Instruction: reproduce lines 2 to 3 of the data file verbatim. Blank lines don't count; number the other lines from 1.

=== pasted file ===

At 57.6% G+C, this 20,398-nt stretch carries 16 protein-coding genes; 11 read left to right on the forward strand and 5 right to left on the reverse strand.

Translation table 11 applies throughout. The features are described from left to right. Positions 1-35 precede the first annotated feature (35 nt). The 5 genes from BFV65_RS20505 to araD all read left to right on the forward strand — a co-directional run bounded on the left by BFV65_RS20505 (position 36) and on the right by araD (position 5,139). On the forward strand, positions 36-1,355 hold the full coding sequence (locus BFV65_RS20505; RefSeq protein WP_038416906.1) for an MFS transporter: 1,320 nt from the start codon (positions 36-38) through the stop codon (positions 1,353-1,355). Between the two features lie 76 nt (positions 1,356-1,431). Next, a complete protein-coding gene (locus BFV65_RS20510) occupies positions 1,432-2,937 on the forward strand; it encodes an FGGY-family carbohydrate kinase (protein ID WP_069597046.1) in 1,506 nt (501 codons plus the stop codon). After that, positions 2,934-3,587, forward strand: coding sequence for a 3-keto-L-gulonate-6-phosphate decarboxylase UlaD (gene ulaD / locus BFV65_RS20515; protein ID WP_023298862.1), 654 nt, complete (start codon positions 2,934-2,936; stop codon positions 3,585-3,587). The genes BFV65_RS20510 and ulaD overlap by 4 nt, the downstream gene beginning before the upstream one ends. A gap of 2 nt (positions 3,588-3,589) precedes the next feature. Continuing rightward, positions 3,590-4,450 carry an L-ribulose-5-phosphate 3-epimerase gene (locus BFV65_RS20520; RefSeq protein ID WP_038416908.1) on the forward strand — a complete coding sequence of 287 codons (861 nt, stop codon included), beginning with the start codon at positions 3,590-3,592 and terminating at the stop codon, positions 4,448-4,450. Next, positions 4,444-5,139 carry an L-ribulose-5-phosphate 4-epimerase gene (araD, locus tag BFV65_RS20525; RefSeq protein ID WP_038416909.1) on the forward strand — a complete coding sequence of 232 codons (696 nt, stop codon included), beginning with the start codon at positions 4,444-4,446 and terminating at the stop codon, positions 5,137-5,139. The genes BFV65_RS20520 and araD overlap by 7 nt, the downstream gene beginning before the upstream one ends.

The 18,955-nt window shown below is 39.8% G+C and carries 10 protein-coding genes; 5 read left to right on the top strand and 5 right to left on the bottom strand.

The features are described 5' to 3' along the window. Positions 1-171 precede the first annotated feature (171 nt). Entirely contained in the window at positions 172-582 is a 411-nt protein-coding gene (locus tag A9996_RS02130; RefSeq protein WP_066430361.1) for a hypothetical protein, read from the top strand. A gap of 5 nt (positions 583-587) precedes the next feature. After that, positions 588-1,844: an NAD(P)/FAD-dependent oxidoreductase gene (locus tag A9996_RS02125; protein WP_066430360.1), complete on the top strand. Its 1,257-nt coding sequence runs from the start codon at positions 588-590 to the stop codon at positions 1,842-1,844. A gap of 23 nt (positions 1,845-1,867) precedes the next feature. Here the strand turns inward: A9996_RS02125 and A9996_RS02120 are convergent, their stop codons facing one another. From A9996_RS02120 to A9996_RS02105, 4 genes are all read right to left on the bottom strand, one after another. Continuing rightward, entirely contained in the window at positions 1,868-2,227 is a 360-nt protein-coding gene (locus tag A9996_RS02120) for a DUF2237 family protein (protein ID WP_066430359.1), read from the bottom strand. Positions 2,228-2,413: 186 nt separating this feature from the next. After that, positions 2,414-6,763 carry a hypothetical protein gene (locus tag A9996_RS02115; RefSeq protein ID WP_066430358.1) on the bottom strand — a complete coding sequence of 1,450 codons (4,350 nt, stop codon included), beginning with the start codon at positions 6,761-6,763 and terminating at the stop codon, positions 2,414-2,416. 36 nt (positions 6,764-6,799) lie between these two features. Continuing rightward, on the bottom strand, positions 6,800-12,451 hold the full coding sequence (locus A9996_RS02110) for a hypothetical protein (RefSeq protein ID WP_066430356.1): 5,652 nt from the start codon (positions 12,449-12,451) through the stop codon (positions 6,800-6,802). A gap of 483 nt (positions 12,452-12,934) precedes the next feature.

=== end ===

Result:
Translation table 11 applies throughout. The features are described from left to right. Positions 1-35 precede the first annotated feature (35 nt). The 5 genes from BFV65_RS20505 to araD all read left to right on the forward strand — a co-directional run bounded on the left by BFV65_RS20505 (position 36) and on the right by araD (position 5,139). On the forward strand, positions 36-1,355 hold the full coding sequence (locus BFV65_RS20505; RefSeq protein WP_038416906.1) for an MFS transporter: 1,320 nt from the start codon (positions 36-38) through the stop codon (positions 1,353-1,355). Between the two features lie 76 nt (positions 1,356-1,431). Next, a complete protein-coding gene (locus BFV65_RS20510) occupies positions 1,432-2,937 on the forward strand; it encodes an FGGY-family carbohydrate kinase (protein ID WP_069597046.1) in 1,506 nt (501 codons plus the stop codon). After that, positions 2,934-3,587, forward strand: coding sequence for a 3-keto-L-gulonate-6-phosphate decarboxylase UlaD (gene ulaD / locus BFV65_RS20515; protein ID WP_023298862.1), 654 nt, complete (start codon positions 2,934-2,936; stop codon positions 3,585-3,587). The genes BFV65_RS20510 and ulaD overlap by 4 nt, the downstream gene beginning before the upstream one ends. A gap of 2 nt (positions 3,588-3,589) precedes the next feature. Continuing rightward, positions 3,590-4,450 carry an L-ribulose-5-phosphate 3-epimerase gene (locus BFV65_RS20520; RefSeq protein ID WP_038416908.1) on the forward strand — a complete coding sequence of 287 codons (861 nt, stop codon included), beginning with the start codon at positions 3,590-3,592 and terminating at the stop codon, positions 4,448-4,450. Next, positions 4,444-5,139 carry an L-ribulose-5-phosphate 4-epimerase gene (araD, locus tag BFV65_RS20525; RefSeq protein ID WP_038416909.1) on the forward strand — a complete coding sequence of 232 codons (696 nt, stop codon included), beginning with the start codon at positions 4,444-4,446 and terminating at the stop codon, positions 5,137-5,139. The genes BFV65_RS20520 and araD overlap by 7 nt, the downstream gene beginning before the upstream one ends.

The 18,955-nt window shown below is 39.8% G+C and carries 10 protein-coding genes; 5 read left to right on the top strand and 5 right to left on the bottom strand.